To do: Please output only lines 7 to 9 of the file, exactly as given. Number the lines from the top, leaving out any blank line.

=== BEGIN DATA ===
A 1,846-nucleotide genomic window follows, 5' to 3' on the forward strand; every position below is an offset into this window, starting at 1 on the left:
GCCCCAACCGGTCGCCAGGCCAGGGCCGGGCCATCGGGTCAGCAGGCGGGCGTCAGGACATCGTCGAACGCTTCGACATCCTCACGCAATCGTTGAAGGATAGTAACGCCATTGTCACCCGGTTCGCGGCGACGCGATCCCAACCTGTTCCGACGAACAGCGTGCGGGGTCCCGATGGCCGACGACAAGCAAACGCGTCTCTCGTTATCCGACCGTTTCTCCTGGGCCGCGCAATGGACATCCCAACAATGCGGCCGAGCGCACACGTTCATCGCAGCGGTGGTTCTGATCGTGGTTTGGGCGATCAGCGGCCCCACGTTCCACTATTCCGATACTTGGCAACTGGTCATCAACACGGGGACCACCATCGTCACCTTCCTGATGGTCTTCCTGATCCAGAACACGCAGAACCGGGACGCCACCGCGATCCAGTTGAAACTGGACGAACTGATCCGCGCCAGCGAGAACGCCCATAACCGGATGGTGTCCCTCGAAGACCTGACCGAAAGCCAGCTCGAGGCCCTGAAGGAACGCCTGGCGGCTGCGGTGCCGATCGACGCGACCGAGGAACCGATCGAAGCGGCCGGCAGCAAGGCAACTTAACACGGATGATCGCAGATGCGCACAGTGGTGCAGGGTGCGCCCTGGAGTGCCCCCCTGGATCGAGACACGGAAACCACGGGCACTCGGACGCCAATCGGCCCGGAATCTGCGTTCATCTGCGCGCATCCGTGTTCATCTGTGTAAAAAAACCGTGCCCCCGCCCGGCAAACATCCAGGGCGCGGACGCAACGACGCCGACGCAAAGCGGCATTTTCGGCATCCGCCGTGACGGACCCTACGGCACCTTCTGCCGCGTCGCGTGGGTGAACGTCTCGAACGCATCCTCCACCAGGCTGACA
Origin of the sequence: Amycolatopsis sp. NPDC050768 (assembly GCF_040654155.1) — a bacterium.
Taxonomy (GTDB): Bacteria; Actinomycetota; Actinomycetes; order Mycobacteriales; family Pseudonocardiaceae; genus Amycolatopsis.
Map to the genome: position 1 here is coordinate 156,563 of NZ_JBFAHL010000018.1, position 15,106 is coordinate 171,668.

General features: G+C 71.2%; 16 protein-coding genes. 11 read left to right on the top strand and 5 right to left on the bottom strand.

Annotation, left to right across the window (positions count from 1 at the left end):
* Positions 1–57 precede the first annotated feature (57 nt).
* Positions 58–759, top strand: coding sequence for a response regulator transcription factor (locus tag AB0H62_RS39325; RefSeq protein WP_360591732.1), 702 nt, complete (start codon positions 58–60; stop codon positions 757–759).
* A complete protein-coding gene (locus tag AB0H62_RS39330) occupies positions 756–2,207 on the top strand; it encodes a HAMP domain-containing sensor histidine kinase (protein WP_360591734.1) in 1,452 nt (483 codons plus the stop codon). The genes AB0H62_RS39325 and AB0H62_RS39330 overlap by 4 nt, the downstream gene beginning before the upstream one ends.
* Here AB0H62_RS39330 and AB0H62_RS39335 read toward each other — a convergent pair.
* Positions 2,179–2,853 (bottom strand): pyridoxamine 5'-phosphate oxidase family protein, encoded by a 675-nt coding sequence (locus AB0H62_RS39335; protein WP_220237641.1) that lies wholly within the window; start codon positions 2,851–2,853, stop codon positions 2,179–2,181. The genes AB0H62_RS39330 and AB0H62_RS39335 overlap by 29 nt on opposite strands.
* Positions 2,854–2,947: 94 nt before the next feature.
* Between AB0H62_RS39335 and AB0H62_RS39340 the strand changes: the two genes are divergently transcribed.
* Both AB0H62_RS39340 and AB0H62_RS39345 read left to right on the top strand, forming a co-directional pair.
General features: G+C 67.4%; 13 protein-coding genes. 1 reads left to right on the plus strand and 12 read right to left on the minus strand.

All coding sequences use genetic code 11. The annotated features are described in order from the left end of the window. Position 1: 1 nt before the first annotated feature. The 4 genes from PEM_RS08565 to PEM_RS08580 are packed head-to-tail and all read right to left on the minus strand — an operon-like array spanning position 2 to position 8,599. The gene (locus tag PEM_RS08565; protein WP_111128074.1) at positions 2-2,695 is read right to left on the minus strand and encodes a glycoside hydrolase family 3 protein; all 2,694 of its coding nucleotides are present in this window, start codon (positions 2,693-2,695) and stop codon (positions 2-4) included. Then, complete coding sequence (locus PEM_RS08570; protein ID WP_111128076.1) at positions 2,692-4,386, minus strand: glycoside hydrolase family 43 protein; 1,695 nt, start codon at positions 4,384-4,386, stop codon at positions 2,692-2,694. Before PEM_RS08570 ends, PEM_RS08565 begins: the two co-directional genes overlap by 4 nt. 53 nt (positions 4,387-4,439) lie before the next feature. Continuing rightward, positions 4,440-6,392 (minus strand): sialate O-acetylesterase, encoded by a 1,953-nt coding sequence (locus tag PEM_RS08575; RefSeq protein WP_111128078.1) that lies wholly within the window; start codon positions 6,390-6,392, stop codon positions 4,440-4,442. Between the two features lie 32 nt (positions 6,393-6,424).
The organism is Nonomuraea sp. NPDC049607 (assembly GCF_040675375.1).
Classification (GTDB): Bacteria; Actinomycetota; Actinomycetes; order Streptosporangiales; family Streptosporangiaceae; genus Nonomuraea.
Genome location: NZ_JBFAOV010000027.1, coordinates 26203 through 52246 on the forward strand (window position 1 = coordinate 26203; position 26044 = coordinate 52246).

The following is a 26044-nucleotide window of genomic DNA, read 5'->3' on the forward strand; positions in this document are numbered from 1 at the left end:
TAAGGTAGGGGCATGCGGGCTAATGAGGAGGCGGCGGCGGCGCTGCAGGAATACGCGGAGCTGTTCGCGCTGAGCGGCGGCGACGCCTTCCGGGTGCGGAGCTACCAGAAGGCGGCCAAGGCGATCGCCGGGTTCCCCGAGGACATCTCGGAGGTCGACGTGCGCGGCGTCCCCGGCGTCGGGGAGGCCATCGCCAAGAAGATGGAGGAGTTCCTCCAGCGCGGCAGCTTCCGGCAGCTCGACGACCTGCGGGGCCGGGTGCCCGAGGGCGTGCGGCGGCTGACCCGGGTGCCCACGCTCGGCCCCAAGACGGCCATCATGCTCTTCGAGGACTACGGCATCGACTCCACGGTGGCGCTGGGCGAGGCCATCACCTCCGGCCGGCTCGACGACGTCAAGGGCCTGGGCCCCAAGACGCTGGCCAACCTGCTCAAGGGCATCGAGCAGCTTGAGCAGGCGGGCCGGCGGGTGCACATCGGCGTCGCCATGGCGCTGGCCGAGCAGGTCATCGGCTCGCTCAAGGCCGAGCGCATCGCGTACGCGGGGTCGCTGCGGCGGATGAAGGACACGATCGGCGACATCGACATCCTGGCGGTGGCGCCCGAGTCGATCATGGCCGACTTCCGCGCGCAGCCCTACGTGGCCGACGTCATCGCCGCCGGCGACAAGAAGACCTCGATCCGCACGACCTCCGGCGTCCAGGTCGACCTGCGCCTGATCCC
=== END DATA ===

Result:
Annotation, left to right across the window (positions count from 1 at the left end):
* Positions 1–57 precede the first annotated feature (57 nt).
* Positions 58–759, top strand: coding sequence for a response regulator transcription factor (locus tag AB0H62_RS39325; RefSeq protein WP_360591732.1), 702 nt, complete (start codon positions 58–60; stop codon positions 757–759).